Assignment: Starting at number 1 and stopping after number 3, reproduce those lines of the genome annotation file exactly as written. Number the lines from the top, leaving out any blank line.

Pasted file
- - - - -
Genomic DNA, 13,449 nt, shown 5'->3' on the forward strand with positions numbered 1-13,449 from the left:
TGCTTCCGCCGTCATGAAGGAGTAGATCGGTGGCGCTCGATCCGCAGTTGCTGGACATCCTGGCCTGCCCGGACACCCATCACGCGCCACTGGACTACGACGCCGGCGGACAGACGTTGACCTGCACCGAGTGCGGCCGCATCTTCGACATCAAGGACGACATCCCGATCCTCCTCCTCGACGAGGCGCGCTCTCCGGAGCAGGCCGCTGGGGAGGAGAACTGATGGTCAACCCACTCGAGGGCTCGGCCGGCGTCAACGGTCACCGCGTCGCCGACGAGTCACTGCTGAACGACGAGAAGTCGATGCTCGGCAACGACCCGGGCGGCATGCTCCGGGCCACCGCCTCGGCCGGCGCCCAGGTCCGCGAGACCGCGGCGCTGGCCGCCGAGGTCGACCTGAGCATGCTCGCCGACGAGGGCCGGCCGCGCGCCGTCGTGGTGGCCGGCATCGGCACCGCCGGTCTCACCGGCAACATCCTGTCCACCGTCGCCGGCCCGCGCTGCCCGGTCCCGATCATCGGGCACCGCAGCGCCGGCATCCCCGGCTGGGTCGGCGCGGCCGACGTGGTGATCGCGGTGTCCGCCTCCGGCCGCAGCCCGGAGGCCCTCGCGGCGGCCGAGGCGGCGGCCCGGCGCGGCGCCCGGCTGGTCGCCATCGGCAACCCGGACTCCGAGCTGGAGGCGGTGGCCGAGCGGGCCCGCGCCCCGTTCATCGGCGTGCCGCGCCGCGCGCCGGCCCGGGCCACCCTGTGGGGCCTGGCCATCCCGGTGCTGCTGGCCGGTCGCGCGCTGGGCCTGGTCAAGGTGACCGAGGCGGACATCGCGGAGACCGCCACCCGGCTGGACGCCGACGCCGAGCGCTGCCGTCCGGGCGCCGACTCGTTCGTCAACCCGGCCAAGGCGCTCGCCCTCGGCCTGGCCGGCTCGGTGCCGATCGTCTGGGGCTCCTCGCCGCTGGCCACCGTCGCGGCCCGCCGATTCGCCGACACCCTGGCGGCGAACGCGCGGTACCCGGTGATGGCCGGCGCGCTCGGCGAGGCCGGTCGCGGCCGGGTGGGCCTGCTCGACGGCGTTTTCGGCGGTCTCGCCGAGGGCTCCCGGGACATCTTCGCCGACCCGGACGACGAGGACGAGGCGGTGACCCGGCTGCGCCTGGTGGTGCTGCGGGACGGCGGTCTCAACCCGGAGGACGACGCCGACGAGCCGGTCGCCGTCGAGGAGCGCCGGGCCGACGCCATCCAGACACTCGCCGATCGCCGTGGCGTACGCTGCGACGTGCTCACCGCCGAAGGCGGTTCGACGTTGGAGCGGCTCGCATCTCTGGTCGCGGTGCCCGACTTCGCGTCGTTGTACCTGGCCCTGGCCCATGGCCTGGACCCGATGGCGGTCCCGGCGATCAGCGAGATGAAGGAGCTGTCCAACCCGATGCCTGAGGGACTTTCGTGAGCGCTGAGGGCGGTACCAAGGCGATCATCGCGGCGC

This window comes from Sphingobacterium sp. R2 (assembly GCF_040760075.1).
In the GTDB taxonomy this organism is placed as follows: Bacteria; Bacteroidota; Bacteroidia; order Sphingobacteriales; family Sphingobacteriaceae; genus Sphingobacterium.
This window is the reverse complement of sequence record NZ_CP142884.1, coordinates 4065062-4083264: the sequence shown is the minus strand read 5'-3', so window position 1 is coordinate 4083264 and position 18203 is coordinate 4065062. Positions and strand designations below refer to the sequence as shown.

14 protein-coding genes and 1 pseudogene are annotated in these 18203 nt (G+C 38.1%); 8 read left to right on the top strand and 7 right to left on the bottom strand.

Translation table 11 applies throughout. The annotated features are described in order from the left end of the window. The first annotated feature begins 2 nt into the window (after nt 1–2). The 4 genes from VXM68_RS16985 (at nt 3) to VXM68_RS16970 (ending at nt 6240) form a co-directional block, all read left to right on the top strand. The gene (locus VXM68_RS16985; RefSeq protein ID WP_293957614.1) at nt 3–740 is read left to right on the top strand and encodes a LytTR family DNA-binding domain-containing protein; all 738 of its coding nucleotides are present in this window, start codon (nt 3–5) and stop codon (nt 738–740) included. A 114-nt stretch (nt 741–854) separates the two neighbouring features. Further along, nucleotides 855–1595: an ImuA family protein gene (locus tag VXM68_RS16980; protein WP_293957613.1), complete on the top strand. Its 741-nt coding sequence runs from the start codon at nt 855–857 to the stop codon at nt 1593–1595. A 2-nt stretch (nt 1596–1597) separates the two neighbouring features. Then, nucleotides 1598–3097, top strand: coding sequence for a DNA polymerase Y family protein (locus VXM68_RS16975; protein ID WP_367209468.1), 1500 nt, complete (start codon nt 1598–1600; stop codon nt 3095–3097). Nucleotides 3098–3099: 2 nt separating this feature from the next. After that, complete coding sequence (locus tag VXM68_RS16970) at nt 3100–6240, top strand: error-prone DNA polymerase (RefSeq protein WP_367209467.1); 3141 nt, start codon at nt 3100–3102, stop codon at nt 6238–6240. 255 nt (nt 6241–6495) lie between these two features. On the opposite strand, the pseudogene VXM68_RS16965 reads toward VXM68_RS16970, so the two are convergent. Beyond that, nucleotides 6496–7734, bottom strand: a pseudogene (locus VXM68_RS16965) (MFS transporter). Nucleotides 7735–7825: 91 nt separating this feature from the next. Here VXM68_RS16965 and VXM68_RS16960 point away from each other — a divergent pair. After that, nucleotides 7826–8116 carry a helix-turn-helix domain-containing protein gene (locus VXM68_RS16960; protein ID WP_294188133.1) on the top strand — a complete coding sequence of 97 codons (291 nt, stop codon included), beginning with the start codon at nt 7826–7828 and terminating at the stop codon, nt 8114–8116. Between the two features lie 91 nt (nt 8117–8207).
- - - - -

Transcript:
Genomic DNA, 13,449 nt, shown 5'->3' on the forward strand with positions numbered 1-13,449 from the left:
TGCTTCCGCCGTCATGAAGGAGTAGATCGGTGGCGCTCGATCCGCAGTTGCTGGACATCCTGGCCTGCCCGGACACCCATCACGCGCCACTGGACTACGACGCCGGCGGACAGACGTTGACCTGCACCGAGTGCGGCCGCATCTTCGACATCAAGGACGACATCCCGATCCTCCTCCTCGACGAGGCGCGCTCTCCGGAGCAGGCCGCTGGGGAGGAGAACTGATGGTCAACCCACTCGAGGGCTCGGCCGGCGTCAACGGTCACCGCGTCGCCGACGAGTCACTGCTGAACGACGAGAAGTCGATGCTCGGCAACGACCCGGGCGGCATGCTCCGGGCCACCGCCTCGGCCGGCGCCCAGGTCCGCGAGACCGCGGCGCTGGCCGCCGAGGTCGACCTGAGCATGCTCGCCGACGAGGGCCGGCCGCGCGCCGTCGTGGTGGCCGGCATCGGCACCGCCGGTCTCACCGGCAACATCCTGTCCACCGTCGCCGGCCCGCGCTGCCCGGTCCCGATCATCGGGCACCGCAGCGCCGGCATCCCCGGCTGGGTCGGCGCGGCCGACGTGGTGATCGCGGTGTCCGCCTCCGGCCGCAGCCCGGAGGCCCTCGCGGCGGCCGAGGCGGCGGCCCGGCGCGGCGCCCGGCTGGTCGCCATCGGCAACCCGGACTCCGAGCTGGAGGCGGTGGCCGAGCGGGCCCGCGCCCCGTTCATCGGCGTGCCGCGCCGCGCGCCGGCCCGGGCCACCCTGTGGGGCCTGGCCATCCCGGTGCTGCTGGCCGGTCGCGCGCTGGGCCTGGTCAAGGTGACCGAGGCGGACATCGCGGAGACCGCCACCCGGCTGGACGCCGACGCCGAGCGCTGCCGTCCGGGCGCCGACTCGTTCGTCAACCCGGCCAAGGCGCTCGCCCTCGGCCTGGCCGGCTCGGTGCCGATCGTCTGGGGCTCCTCGCCGCTGGCCACCGTCGCGGCCCGCCGATTCGCCGACACCCTGGCGGCGAACGCGCGGTACCCGGTGATGGCCGGCGCGCTCGGCGAGGCCGGTCGCGGCCGGGTGGGCCTGCTCGACGGCGTTTTCGGCGGTCTCGCCGAGGGCTCCCGGGACATCTTCGCCGACCCGGACGACGAGGACGAGGCGGTGACCCGGCTGCGCCTGGTGGTGCTGCGGGACGGCGGTCTCAACCCGGAGGACGACGCCGACGAGCCGGTCGCCGTCGAGGAGCGCCGGGCCGACGCCATCCAGACACTCGCCGATCGCCGTGGCGTACGCTGCGACGTGCTCACCGCCGAAGGCGGTTCGACGTTGGAGCGGCTCGCATCTCTGGTCGCGGTGCCCGACTTCGCGTCGTTGTACCTGGCCCTGGCCCATGGCCTGGACCCGATGGCGGTCCCGGCGATCAGCGAGATGAAGGAGCTGTCCAACCCGATGCCTGAGGGACTTTCGTGAGCGCTGAGGGCGGTACCAAGGCGATCATCGCGGCGC

This window comes from Sphingobacterium sp. R2 (assembly GCF_040760075.1).